One of my biggest obstacles is developing the habit to wake up on time. This has been a goal ever since the beginning, and I usually can build up momentum and wake up at my desired wake time of 3:15am for maybe a week, but then I lose that momentum and never can build it into a habit. The problem is that most of my daily habits are part of a comprehensive morning routine and so if I sleep in by 30-60 mins, it jeopardizes many other daily habits from being accomplished.

So I need you to hold me accountable to this. Since I really don’t know who will read this, I’m going to provide a method to be passively engaged in accountability.

Part of what I will do in the morning is if I wake up on time and don’t keep hitting the snooze button, I will post something on Twitter and Facebook within 15 minutes of my wake-time goal. They’ll usually just be a quote-of-the-day and I’ll have a designated hashtag: “#TweetsB4Dawn” If I post this, that means I woke up on time.

Second thing is that you can actually watch my progress online. Just go to TheXavierProject.com and you’ll be able to see my whole program. (There is one page that won’t be on there which is my entry sheet that takes all the raw data you’ll find on the database page, and converts it into a simple checklist for each day, which is the third picture above.)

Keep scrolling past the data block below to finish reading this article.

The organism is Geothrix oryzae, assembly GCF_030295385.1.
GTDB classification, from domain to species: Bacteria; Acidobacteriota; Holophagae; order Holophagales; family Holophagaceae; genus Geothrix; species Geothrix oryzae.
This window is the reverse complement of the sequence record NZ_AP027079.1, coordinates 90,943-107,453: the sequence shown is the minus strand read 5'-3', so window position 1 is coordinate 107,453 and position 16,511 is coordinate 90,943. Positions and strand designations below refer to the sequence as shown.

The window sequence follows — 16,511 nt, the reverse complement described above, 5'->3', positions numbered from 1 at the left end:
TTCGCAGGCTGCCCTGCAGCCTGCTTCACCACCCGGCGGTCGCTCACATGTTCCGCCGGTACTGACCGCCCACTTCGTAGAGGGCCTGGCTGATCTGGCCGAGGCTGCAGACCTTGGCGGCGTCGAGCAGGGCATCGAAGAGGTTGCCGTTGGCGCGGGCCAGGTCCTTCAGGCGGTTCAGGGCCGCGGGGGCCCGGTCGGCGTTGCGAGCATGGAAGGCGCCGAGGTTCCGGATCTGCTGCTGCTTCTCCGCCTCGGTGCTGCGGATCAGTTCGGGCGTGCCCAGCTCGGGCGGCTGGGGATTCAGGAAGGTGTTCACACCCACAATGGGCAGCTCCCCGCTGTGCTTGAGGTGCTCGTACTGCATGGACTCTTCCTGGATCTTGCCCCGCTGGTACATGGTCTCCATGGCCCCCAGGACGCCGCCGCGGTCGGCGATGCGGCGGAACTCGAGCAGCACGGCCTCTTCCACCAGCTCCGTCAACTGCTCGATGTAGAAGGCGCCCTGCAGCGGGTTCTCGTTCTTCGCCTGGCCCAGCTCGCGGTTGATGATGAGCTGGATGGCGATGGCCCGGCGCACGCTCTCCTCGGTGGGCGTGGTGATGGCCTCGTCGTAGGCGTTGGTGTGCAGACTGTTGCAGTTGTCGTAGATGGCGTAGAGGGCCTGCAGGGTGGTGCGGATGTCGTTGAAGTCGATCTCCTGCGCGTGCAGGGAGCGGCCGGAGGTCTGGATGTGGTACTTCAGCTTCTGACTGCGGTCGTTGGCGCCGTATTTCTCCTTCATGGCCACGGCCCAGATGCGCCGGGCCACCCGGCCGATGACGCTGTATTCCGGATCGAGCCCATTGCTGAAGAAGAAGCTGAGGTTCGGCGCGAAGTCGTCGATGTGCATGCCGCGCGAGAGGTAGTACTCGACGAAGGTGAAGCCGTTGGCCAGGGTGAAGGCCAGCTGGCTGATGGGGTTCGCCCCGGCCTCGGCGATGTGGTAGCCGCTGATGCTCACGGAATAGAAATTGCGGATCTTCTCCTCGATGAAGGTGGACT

The Dream Goal

I know this is not yet a finished product, but I’m pretty optimistic that this could be the beginning of something special that could be the complementary feature to summarize all the self-help and motivation speakers that we’ve all heard from at one time. I think we all generally know what we need to do in order to move forward, but we need a format that paves the road for us to follow and act out what it is we conceptually know.

If I can just help people find a method to make that first step forward, I can add to this program to help in a broad reach of different aspects of life; I can help people build habits to set them up financially, or to learn healthy habits to eat better or to exercise more often. This system could be a silent life coach that builds the momentum for exponential growth in people’s lives.

This could be the answer to my life goal to help people to maximize their potential. We all have been given an amazing gift of life, and I want to be able to help people to reach their full potential.

So there you go! If you read all of that, I’m sorry it was lengthy, but thank you for reading! Feel free to ask me about it and while it is not yet designed for other users, if this does interest you in it’s present form, just let me know and maybe I can set you up with this system as well.